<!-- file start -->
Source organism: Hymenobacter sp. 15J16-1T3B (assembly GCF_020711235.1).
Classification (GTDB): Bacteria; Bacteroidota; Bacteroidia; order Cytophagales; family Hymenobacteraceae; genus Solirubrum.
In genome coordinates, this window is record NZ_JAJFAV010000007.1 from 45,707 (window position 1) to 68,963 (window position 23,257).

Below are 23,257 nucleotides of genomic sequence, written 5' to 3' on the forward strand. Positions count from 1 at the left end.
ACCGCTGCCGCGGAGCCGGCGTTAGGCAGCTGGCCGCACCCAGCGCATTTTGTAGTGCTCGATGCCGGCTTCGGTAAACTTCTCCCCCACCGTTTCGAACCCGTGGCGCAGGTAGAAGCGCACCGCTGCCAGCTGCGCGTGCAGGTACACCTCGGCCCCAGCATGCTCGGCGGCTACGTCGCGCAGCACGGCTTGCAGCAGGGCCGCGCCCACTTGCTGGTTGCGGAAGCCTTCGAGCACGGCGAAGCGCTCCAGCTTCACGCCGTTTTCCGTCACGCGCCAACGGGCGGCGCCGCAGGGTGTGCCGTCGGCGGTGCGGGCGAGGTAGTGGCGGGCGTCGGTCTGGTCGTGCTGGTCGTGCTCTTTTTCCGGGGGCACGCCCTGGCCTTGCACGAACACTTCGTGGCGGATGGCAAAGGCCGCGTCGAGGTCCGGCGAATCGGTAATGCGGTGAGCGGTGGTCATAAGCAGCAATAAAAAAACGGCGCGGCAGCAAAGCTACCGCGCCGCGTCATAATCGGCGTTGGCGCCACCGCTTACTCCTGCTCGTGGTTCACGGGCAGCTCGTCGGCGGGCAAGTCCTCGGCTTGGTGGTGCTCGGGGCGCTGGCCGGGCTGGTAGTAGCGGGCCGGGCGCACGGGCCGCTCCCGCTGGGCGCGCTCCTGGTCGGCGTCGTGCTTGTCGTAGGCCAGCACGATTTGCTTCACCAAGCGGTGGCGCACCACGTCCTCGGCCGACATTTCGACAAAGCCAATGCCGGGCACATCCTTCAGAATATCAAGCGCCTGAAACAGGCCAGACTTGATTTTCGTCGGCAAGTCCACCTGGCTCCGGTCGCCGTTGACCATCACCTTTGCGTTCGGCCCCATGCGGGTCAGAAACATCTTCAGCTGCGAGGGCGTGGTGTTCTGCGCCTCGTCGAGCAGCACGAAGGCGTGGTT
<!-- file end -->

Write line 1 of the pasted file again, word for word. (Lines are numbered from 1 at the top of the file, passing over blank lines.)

Source organism: Hymenobacter sp. 15J16-1T3B (assembly GCF_020711235.1).